It really helps me that I dislike shopping -- the excitement of the hunt and the roar of the crowds is anathema!! Online shopping however is a boon -- but I am notoriously tightfisted so I don’t do that very often. My weakness, like Kalima and Khirad, is books -- lots and lots of books. My hubby and friends and family now know what to get me for Christmas and I had so many last time that I’m still wading through them with no end in sight! I used to have a bookcase 7 feet tall by 11 feet wide that was crammed with books -- then we thought we were moving a couple of years ago so I packed up and donated to the local library 15 boxes of books and I still have another 8 boxes in the basement.

    I need help!

  6. whatsthatsound says:

    I’m pretty much the opposite. Not buying things I could actually use or enjoy because I’ve convinced myself I can’t afford it. So, wham, karma, I get a consumption addict daughter.

  7. Kalima says:

    I have a room full of what I call “stress reducer” buying, it is now called the “Junk Room.”

    It all started innocently enough by buying make-up and underwear on “feeling off” days and escalated over the years to things that I don’t even remember buying.

    Since the beginning of this year I made up my mind to tackle it before things began to fall on my head and tackle me, I’m still working on it in fits and starts. There were things exposed under the heaps that I really can’t remember buying and if I did, why on earth did I?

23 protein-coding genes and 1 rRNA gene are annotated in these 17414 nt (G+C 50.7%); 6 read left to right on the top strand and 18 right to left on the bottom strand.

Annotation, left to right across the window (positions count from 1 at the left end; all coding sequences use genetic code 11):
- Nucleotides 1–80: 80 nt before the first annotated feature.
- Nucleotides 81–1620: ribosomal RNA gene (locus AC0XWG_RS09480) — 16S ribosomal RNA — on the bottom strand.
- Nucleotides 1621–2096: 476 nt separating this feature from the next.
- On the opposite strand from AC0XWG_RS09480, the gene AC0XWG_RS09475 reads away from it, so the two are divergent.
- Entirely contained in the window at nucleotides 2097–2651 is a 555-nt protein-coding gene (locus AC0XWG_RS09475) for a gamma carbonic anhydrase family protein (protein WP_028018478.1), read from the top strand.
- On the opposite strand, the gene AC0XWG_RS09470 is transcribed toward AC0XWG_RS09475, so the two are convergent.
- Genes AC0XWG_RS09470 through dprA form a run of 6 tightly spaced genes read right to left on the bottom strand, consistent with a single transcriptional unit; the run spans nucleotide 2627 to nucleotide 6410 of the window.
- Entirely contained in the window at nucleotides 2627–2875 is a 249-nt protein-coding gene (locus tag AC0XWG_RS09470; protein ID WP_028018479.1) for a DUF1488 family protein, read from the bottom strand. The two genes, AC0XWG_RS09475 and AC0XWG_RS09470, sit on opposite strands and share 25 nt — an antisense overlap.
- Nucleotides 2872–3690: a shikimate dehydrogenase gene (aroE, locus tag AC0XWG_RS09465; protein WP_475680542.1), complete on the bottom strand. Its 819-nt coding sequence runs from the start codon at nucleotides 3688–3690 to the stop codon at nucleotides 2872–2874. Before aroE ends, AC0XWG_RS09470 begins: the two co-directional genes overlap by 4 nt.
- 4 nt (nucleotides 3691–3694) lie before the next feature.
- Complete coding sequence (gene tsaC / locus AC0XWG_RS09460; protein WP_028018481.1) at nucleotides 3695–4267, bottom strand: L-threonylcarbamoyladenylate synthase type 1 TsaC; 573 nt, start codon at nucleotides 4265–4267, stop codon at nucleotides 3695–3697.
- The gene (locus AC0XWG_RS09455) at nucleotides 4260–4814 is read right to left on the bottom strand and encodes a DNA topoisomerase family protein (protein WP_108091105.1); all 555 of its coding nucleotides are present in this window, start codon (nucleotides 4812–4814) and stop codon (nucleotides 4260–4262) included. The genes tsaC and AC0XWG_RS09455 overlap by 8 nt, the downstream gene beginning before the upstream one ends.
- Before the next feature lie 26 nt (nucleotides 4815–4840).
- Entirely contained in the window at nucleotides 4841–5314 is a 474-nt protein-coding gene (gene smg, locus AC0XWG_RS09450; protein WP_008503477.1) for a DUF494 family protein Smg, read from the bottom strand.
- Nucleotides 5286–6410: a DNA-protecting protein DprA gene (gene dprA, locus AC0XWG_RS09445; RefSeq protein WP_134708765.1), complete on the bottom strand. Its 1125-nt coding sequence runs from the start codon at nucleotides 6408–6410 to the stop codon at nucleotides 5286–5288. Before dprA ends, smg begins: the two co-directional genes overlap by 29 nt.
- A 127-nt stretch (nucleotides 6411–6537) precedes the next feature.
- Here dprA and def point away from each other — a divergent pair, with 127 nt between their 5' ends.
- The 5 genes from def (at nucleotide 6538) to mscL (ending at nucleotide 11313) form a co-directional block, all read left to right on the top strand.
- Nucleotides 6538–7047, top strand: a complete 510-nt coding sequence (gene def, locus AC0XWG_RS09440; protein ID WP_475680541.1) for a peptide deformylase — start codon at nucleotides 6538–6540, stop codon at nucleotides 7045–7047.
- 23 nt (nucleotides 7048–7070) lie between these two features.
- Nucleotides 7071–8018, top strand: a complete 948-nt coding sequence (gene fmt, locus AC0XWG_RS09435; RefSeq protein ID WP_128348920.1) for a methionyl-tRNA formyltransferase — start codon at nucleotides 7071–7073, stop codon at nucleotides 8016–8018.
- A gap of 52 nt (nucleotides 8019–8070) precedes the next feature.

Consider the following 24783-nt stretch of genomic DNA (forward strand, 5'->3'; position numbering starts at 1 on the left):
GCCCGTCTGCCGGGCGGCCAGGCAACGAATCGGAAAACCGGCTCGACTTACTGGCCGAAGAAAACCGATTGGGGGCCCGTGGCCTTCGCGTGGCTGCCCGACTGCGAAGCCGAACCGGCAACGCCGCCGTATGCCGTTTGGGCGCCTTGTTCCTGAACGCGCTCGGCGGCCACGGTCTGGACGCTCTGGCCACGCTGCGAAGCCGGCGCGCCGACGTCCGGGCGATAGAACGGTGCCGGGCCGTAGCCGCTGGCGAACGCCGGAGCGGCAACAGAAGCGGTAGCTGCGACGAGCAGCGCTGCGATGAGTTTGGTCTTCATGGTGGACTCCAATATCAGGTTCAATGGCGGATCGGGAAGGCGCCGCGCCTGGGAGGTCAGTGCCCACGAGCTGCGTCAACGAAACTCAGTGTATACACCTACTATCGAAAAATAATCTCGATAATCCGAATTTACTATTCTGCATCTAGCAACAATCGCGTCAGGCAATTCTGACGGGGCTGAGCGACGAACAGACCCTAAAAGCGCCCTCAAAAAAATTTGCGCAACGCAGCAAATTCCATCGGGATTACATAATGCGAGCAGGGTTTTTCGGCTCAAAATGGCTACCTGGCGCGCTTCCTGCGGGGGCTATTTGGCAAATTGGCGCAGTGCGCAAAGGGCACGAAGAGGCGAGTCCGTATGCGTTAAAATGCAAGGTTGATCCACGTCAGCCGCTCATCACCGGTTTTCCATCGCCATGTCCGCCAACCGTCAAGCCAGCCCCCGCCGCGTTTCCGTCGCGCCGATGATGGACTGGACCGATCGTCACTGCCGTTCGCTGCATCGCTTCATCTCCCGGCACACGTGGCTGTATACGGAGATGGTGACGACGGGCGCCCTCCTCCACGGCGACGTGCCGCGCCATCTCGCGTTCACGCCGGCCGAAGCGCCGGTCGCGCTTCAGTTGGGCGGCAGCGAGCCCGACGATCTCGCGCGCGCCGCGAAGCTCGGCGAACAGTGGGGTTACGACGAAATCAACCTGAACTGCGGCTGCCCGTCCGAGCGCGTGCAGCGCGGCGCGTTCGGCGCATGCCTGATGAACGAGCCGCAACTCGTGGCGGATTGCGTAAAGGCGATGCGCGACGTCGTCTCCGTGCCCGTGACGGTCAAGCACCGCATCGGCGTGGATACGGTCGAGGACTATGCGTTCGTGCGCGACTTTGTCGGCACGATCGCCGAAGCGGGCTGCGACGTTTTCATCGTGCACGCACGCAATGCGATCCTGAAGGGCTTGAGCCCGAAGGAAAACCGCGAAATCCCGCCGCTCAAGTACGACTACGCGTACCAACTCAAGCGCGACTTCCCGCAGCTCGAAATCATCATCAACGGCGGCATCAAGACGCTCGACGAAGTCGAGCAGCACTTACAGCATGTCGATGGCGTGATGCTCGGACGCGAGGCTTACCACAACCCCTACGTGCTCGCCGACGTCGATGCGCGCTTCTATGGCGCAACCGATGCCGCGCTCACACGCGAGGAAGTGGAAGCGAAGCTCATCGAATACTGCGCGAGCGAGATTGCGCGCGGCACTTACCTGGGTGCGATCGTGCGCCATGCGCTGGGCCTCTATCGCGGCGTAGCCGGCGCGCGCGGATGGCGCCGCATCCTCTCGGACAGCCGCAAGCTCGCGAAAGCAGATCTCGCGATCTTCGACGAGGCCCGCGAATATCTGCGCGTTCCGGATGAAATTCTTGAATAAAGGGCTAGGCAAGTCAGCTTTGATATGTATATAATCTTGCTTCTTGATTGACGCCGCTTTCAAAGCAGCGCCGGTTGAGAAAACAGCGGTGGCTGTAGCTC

One of my New Year’s resolutions was to stop buying stuff we didn’t really need and to stop buying two of everything just because I couldn’t find the first one in that awful JR.

    I must say that I’ve been pretty good this year, refusing to turn on the tv during the day to watch my two 24 hour shopping channels. When I get my “stress” urge, I go upstairs to the room from hell to throw things about or throw things out or stick a towel in my mouth to stifle any screams, then eat chocolate, something I only do very rarely and never on a daily basis.

    Maybe I’m on the way to recovery, you never know. Tomorrow might just be one of those days again. The funny thing is that the excitement of waiting for something to arrive is lost a few minutes after the parcel it opened and I hold it in my hands.

    Hello! My name is Kalima and I’m a recovering consumption addict.

    • Khirad says:

      Ah yes, for me it’s the Amazon box, and that “new book smell” …

      I think the anticipation thing goes back to childhood. There’s a Calvin & Hobbes where Calvin sends away cereal box coupons for a toy, and after jumping up and down every day waiting for it to arrive, when it does, he throws it away as junk, wondering why he even cared…